Energy from the Perspective of the Commons

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* Article: THE ENERGY COMMONS. A Governance Framework for Climate Stability and Energy Security. By Charles Elworthy.

See: Energy Commons as a Governance Framework for Climate Stability and Energy Security‎


Charles Elworthy:

"At first sight it may seem odd to consider addressing energy resources, especially those derived from fossil-fuels, from the perspective of the commons. For the most part fossil-fuels are subject to clearly defined property rights. Yet closer investigation reveals that in the vast majority of jurisdictions there are no simple private property rights which provide for the ownership and sale of energy resources in a similar way to other resources such as land or buildings. Instead governments are generally the legal owners of energy resources, and control extraction either directly, through their own enterprises, or indirectly through the creation of licences to extract for certain periods under certain conditions. Those few countries which allocate direct ownership rights for energy resources, such as the United States, have very extensive systems of laws and regulations governing multiple dimensions of energy extraction, from financial payments through to technical and environmental provisions.

There are a myriad of reasons for this special role for the energy sector which include strategic, financial, technological and environmental factors, but which would go beyond the scope of this paper to explore further. This government control of energy property rights is especially apparent where energy resources lie outside conventional land property definitions. In the United States, for example, there is no private ownership of mineral rights in territorial waters. They belong to either State or Federal governments, who sell leases to energy companies.

A second form of commons is at the “energy frontiers”. These are regions, such as the Arctic, where the territorial sovereignty is not clearly ascribed to particular states. The value of energy resources is so high that where such rights do not exist solutions tend to be rapidly found. Important developments in the demarcation of rights under the Law of the Sea and in areas such as the Arctic and the South China Sea can be ascribed to this pressure.12 Similar processes have led to the resolution of extractive commons, as when several parties had rights to gas resources which were linked to create one common pool.

A third form of commons relates to attempts to harvest “free” renewable resources such as wind, wave, tidal or solar energy. These are open access resources, and with increasing energy extraction we can expect increasingly negative spatial externalities among the producers. This is leading to calls for the establishment of legal frameworks which provide solutions to this aspect of the commons, such as by assigning appropriate property rights.

The fourth usage of the energy commons is somewhat more abstract and normative.

We can speak of a village community’s governance of its fishery, forestry, or river commons, even when individuals have legal or customary rights of management and usage of particular resources in that system. Such commons regimes balance the rights and duties enjoyed by individuals with the economic, social, and environmental needs of the community.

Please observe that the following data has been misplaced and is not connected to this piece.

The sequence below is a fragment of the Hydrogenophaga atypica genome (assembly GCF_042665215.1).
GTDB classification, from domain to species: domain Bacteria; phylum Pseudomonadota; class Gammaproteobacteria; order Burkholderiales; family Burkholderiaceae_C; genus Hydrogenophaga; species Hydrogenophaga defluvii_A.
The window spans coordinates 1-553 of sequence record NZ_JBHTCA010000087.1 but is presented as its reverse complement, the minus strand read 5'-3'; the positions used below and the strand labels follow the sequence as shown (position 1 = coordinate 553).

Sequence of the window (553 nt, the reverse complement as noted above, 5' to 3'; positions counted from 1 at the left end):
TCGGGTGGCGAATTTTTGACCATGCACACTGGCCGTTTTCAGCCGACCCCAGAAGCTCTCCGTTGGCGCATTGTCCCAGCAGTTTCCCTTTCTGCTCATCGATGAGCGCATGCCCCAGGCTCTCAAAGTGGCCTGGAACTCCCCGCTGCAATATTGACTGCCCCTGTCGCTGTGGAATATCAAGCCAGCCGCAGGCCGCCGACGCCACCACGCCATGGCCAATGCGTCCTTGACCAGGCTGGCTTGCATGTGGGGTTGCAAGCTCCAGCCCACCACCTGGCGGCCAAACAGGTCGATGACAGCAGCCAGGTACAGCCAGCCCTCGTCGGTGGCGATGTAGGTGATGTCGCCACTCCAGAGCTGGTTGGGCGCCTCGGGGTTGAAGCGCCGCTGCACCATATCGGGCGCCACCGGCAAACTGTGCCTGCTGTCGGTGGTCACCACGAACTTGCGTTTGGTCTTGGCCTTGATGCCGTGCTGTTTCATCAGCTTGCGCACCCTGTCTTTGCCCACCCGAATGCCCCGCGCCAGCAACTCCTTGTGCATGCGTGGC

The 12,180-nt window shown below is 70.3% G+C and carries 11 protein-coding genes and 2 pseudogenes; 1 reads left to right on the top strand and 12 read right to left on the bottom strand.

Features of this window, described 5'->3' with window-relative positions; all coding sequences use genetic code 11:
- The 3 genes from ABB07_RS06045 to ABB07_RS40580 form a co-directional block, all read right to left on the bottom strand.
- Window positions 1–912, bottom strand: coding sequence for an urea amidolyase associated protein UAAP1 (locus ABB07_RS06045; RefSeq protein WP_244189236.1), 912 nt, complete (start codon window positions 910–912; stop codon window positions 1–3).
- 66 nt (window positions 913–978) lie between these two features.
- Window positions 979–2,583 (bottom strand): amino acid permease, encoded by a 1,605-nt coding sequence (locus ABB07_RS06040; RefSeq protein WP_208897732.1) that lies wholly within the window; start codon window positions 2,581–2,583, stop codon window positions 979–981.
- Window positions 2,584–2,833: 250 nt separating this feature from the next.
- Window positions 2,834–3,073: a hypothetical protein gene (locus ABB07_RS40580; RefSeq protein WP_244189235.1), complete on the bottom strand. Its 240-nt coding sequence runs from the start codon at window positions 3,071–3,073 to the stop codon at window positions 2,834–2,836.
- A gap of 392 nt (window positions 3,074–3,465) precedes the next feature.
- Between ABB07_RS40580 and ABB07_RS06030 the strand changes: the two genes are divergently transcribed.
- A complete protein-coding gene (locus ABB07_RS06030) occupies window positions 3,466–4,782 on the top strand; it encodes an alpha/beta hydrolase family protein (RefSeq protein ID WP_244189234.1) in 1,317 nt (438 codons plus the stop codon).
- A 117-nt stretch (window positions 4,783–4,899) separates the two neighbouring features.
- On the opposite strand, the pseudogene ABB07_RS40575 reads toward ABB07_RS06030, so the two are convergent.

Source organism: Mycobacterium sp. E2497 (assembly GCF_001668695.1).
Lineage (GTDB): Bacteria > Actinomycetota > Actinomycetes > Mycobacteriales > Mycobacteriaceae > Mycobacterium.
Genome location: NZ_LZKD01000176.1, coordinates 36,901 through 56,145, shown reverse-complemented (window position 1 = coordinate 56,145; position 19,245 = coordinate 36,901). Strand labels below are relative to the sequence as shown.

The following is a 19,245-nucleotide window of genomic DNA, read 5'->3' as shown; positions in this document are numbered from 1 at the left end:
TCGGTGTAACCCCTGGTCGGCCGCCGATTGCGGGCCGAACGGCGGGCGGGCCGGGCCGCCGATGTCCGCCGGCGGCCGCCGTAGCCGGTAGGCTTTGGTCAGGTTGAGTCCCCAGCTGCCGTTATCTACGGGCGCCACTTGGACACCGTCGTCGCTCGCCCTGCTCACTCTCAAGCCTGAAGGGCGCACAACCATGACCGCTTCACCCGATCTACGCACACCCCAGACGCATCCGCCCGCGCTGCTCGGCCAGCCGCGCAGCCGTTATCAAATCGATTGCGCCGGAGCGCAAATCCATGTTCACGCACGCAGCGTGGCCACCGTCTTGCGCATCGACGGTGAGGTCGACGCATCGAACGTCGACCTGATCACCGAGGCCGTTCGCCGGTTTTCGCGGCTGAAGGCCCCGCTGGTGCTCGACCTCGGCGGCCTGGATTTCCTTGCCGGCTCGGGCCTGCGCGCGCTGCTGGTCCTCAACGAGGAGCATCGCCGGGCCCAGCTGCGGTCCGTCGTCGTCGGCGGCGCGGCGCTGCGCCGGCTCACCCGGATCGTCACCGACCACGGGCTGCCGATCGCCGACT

In a similar fashion we can speak of the governance of the global energy commons, especially those linked to fossil-fuels, and it is this sense that the expression is used in the rest of this paper. The international system has no clear authority, so that the logic of the fundamental collective action problem is very similar. Good behaviour of one country alone, even if large and well-intentioned, is doomed to failure unless other countries are similarly cooperative. It is a similar logic to that of the “good villager” who restricts his fishing catch only to watch others exploit the resource.

This applies even when states have particular rights to specific resources, and these are allocated further to particular private companies and other commercial entities. It is the states that are in competition with each other in the international system, so that it is the states as actors that have the role of villagers as actors in a local commons. As with a village commons the international system has multiple possible equilibria, typically some associated with high-trust solutions which lead to maximisation of the general welfare and some with low-trust solutions.

The current organisation of the global energy industry is strongly reminiscent of an uncoordinated commons. The “anarchic” character of the international system is particularly visible here, as states have ultimate control over the energy resources within their jurisdiction and generally use this control for their national and strategic purposes. The role that energy plays in international relations is critical but difficult to precisely specify, as it may be associated with relationships ranging from highly cooperative to commercially and militarily conflictual—depending upon the particular parties and situation involved.

Coalitions and alliances have been created between energy supplying states, such as OPEC, but they are generally focused on coordinating production to maximise financial and strategic interests, rather than maximising general welfare. In general the current energy commons is dominated by a search for “energy security” by each country and low levels of trust and cooperation between states. The provision of energy security conventionally implies “securing adequate energy supplies at reasonable and stable prices in order to sustain economic performance and growth”, but the combustion of conventional fossil-fuels has dramatic implications for carbon emissions and the global environment."